The Commander (Men of Hidden Justice #3) Read Online Melanie Moreland

Categories Genre: Alpha Male, Mafia, Romance, Suspense Tags Authors: Series: Men of Hidden Justice Series by Melanie Moreland

Total pages in book: 71
Estimated words: 68166 (not accurate)
Estimated Reading Time in minutes: 341(@200wpm)___ 273(@250wpm)___ 227(@300wpm)

Read Online Books/Novels:

The Commander (Men of Hidden Justice #3)

Author/Writer of Book/Novel:

Melanie Moreland

Book Information:

Men of Hidden Justice
Because love can bleed into the darkest heart
My instincts had always served me well. Listening to my gut, the warning voice in my head that told me when to walk away.
I never failed to heed the signs. Until the day she walked into my office.
I knew she would be trouble, but I ignored the alarm bells. And then it was too late, and I fell. Hard.
A lie tore us apart, and I thought I’d lost her forever. But now she’s back—with a secret she’s been keeping.
This time, I’m not letting her go.
Books in Series:

Men of Hidden Justice Series by Melanie Moreland

Books by Author:

Melanie Moreland



I reached for a file, trying not to curse under my breath. Then I recalled I had a private office so I could curse all I wanted.

“Fucking paperwork,” I snarled. “It never ends.”

I picked up my coffee, cursing yet again when I realized the cup was empty. I punched the intercom, waiting until my secretary responded.

“Yes, sir?”

I managed to keep my voice civil. “Coffee, Anne. Now.”

“Right away. A sandwich, perhaps?”

“Is it lunchtime?”

“It’s two o’clock.”

I shook my head in disbelief. The days passed in a rush of moments, it seemed.

It was a shame the nights dragged so badly.

“I would appreciate that.”

I hung up before she could respond. She was an older woman, happy to have a job, not caring about the dull work she processed daily. She had no idea what really happened in the office behind her, and it was best kept that way. I had learned my lesson once.

Anne came in at ten, left at four, and when she wasn’t typing or filing, getting me lunch or coffee, she kept herself busy. I didn’t care. She was a cover, and it worked well for both of us.

An hour later, I finished signing all the papers, and I shoved them out of the way, running a hand over my eyes. I looked over at the sandwich sitting on the edge of my desk, the edges curling and drying, and I tapped the plate, knocking it into the garbage can.

My phone rang, and I answered it tersely.

“Julian Grayson.”

“Yeah, Commander, it’s Conrad Baines.”

Conrad was one of my security men. An excellent ex-agent and happily working in another capacity for me—but he was on leave. “Conrad, what’s up?”

“I’m here at the London airport, waiting to leave for our vacation.”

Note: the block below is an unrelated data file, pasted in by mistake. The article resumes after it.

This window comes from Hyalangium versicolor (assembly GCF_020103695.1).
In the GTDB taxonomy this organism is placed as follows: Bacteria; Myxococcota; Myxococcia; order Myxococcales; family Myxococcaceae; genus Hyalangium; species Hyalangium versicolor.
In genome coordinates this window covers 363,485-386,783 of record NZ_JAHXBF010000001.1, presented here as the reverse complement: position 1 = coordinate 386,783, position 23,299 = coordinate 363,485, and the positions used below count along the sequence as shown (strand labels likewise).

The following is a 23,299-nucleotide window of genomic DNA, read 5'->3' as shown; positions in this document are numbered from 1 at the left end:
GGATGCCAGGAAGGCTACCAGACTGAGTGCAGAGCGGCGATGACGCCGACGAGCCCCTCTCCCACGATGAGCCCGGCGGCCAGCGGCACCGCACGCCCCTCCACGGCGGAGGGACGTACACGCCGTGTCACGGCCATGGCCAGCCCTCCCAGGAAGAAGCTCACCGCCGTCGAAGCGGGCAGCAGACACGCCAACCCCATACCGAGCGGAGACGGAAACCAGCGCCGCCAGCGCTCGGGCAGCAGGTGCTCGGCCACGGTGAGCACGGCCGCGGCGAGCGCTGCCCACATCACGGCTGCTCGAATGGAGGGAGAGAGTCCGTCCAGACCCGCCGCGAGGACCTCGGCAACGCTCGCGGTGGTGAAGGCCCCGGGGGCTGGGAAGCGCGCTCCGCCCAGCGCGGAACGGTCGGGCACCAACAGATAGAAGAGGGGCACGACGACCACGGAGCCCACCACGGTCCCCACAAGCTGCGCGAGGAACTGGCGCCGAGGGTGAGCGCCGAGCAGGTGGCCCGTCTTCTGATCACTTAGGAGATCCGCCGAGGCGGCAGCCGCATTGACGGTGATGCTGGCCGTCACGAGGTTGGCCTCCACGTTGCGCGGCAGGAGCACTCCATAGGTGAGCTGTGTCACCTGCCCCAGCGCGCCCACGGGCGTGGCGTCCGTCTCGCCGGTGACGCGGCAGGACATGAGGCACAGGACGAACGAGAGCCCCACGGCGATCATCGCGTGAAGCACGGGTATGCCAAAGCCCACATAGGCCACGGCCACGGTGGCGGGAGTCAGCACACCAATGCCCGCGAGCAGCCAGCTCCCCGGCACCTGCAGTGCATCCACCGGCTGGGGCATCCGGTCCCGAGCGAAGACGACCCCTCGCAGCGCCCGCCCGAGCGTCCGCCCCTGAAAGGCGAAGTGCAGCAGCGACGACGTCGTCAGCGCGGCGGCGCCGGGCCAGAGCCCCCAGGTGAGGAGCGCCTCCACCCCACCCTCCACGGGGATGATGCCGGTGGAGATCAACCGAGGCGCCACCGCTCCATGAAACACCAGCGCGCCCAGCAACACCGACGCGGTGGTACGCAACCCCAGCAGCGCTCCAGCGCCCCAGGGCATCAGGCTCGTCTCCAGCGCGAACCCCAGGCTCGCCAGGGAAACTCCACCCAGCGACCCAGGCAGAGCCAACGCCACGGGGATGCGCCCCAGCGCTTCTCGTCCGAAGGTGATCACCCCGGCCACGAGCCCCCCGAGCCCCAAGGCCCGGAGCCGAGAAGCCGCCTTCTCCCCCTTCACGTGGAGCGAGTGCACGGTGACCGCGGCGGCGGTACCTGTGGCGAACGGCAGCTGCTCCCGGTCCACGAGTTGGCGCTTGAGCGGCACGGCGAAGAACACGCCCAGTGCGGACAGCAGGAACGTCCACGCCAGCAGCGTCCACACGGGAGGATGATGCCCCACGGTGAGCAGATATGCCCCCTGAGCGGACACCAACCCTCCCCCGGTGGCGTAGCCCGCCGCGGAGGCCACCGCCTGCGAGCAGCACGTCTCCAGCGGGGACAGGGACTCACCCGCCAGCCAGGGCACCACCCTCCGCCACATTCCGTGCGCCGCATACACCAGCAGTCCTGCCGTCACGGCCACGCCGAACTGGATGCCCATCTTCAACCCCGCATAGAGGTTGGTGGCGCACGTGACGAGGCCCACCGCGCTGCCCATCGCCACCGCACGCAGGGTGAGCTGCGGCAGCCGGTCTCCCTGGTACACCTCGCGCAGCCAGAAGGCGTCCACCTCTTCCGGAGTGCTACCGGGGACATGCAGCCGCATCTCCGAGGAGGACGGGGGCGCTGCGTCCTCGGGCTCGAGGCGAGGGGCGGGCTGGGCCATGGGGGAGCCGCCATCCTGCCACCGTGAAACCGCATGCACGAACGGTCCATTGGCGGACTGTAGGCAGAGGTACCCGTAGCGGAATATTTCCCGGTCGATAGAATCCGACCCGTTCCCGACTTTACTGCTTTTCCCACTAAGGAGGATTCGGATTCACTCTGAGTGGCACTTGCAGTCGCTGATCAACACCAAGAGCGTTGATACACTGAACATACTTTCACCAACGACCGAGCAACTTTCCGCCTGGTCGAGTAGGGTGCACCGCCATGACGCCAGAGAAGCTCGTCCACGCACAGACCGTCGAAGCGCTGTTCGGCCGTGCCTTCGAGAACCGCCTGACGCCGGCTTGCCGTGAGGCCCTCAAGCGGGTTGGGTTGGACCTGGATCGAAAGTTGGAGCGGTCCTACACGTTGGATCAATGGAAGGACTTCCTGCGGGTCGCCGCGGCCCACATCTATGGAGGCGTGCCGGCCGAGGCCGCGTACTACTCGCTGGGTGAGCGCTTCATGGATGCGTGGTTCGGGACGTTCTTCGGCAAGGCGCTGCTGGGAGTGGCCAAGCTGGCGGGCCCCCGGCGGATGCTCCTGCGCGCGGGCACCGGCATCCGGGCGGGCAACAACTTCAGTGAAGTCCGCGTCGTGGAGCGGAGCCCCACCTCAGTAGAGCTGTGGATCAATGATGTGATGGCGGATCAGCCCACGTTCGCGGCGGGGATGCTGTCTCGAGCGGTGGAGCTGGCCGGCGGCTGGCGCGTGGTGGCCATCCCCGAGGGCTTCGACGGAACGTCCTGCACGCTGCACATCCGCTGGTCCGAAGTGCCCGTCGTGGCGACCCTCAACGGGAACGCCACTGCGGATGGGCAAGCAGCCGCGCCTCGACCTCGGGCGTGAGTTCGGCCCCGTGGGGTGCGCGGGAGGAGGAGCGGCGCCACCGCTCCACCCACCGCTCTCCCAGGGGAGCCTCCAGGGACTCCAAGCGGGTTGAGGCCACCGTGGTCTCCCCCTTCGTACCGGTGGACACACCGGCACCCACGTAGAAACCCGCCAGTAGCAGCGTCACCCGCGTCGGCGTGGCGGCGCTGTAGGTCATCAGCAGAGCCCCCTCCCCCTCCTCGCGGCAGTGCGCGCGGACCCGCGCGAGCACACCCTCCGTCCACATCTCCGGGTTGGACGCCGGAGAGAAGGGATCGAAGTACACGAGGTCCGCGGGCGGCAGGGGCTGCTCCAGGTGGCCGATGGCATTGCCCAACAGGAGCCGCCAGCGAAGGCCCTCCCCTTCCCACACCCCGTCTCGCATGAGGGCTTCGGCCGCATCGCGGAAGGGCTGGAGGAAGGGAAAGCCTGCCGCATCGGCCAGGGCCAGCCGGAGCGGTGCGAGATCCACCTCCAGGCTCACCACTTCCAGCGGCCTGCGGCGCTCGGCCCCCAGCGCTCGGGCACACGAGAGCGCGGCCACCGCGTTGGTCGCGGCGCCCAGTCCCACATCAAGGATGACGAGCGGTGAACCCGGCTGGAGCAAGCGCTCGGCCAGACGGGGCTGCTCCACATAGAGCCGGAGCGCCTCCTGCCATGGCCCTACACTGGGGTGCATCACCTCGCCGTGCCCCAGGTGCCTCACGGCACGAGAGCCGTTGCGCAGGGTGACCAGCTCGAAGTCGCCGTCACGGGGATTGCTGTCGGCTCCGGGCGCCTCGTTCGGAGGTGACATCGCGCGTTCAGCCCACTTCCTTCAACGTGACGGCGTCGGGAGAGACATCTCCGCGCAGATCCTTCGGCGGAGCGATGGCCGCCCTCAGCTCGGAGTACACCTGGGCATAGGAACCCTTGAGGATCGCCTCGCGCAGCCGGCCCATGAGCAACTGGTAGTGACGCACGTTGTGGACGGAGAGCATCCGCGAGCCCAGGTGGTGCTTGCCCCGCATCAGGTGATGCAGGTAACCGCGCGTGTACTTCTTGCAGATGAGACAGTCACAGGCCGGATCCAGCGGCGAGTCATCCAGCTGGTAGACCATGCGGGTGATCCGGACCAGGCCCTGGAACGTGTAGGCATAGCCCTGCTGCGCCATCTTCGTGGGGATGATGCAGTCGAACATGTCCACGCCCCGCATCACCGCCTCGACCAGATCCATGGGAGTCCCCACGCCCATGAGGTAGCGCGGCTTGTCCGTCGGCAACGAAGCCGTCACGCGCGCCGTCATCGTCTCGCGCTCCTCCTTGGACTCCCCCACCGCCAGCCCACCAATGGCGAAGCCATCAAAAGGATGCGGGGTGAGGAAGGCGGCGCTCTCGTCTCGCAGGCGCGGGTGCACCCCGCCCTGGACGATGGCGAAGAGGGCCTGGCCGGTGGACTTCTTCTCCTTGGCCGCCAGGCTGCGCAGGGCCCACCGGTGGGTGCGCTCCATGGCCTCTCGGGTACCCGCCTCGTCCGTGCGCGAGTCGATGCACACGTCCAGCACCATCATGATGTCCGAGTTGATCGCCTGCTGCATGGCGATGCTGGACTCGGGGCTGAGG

I blinked, unsure what that had to do with me. “Okay.”

“We like to fly out of here. Smaller than Toronto, you know? No crowds, no lineups.”

“Yes, I understand,” I said impatiently. I didn’t really have time for idle chitchat about airports in Canada. But his next words hit me like a freight train.

“I saw her, Commander.”

“Saw who?”

“Your wife.”

My body locked down.

My wife. I hadn’t heard those words in months.

“My ex, you mean,” I said numbly, feeling the shock of his words. We weren’t even technically divorced, but I let people think that way. It was easier.

I hadn’t been able to find her since the day she’d walked out. It was as if she had disappeared. And for him to have spotted her?

What were the chances?

I realized he was still talking.

“The reason I noticed her, aside from the red hair, that is, was the fact that she had someone with her.”

My stomach tightened.

She was with someone? Was that why she really left me?

“Oh?” I managed to get out.

“Yeah. She was carrying a baby. Like, a four-month-old baby. And the baby—she looked just like you. I’d recognize those eyes anywhere.”

His words exploded in my head. They echoed and ricocheted around my brain, growing and expanding every second.



Four months.



Looked like you.

I was on my feet in a second, standing so fast my chair hit the wall.

“Do you know what flight she’s waiting for?”

“Same as ours. She’s headed to the Maritimes.” He rattled off a number.

“Keep her in your sight,” I snarled. “Don’t let her see you.”

“Good thing the plane is late—”

“It’s going to be a lot later. Sorry.”

I slammed down the phone, not waiting for him to respond. I pressed another button, already speaking before the person answering finished his greeting.

“I need Flight WJ873, departing London, Ontario, grounded until I get there. Mechanical issue—whatever you need to say for it to stay on the ground. Keep the passengers calm and in the terminal.”

I hung up again and made another call.

“I need a helicopter. Now.”



I rubbed my face, staring at the hidden cameras in the outer office. Five women were waiting to meet with me. All typical of the type of woman who applied for the job I’d posted. Late fifties, looking for something to fill in a few hours three days a week. Nothing difficult, strenuous, or exciting. Boring, actually. I purposely geared the job description that way to attract that age demographic. Labeled the description secretary, not assistant.

Joyce, my current secretary, was leaving after two years. She’d lasted longer than most but decided Florida and the sunshine held more promise than another dreary winter in Toronto. I couldn’t really blame her, although I would miss her. She was quietly efficient, lacked any sort of motivation to “do more,” and was just as happy sitting at her desk knitting yet another afghan for someone than to ask for additional tasks. Of which I had zero. So, she kept knitting, collecting her paycheck, and keeping the legitimate business of security I offered running smoothly. The phone was answered, invoices sent out, monies collected, and events scheduled. She did it well, so I had zero problem with the knitting.